MEADOW ABIN#19-061 – F, 2 1/2 Years

Gender: Female
Age: ~2-4 years
Size/Weight: 26 lbs (underweight – vet recommends 32-33lbs)

Color: Tri-color (black, white, and tan)

Breed: English Setter

Good with Children: There are no children in Meadow’s foster home, but she been very gentle around children in the neighborhood and at the park.  Meadow is petite, not too much of a jumper, and is very mild when taking food or treats (i.e. NOT a snapper) so I think she would be fine with smaller, toddler aged, children.

Good with Dogs: Yes. Meadow’s foster family includes two dogs, a senior female and an active male.  Although Meadow doesn’t really play with the dogs, she is calm around both.  No resource guarding— happy to share a food and water bowl.  

Good with Cats: Seems to be.  There are no cats in Meadow’s foster home, but she visited a home with a cat.  She sniffed but was not aggressive or overly interested in the cat.   

House trained: Work in progress.  Meadow has not had an accident in the house recently; however, her foster folks have her on a strict feeding, and to a lesser extent, drinking schedule and walk her at very regular intervals.  I think Meadow understands the concept, but her adoptive family will need to establish a similar schedule and continue to monitor her while she settles in.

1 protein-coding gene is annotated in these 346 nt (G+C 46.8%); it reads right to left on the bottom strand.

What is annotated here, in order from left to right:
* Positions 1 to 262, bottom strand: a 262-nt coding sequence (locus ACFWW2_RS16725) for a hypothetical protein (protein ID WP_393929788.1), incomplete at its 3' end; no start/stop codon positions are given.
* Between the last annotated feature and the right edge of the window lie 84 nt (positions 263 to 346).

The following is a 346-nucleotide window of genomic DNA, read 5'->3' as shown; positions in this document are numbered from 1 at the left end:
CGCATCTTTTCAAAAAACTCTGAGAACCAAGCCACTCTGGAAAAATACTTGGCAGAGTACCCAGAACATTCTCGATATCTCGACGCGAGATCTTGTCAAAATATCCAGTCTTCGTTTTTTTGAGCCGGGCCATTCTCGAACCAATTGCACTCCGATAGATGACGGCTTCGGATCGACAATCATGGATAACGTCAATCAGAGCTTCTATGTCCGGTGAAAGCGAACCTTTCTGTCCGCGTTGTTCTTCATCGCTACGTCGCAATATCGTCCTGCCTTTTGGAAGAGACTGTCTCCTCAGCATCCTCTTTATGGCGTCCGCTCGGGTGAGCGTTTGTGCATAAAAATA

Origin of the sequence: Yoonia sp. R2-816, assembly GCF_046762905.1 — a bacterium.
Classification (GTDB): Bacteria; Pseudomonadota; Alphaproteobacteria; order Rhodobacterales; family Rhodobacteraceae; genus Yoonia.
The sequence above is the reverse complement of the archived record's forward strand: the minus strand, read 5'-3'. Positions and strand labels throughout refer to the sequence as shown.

Crate trained: No.  Meadow does not like to be crated, to the point of self-injury.  She’s typically a very mild and gentle girl, but she is extremely anxious and stressed when crated.  Given her eagerness to please, with a significant time investment, I think that it may be possible to crate train her.  However, her adoptive family MUST go very slow (start with extremely limited confinement— maybe 2mins, max).  Immediately putting her in a crate for an 8hr workday is absolutely NOT a safe option for her.  Gating (using baby or pet gates) might be an option; however, Meadow likes to be with her people and has jumped a regular-sized gate to get to us.  Meadow’s adoptive family will need to have a solid plan to manager her when they are out of the home.

Leash trained: Quite good.  Meadow takes long (30mins or more) leash walks at least 3times/day.  She enjoys her walks and is not too much of a puller (I often walk her with my other two dogs).  She will get excited and jump or pull when she sees active critters (bunnies and squirrels).  It’s not terrible, but that needs work.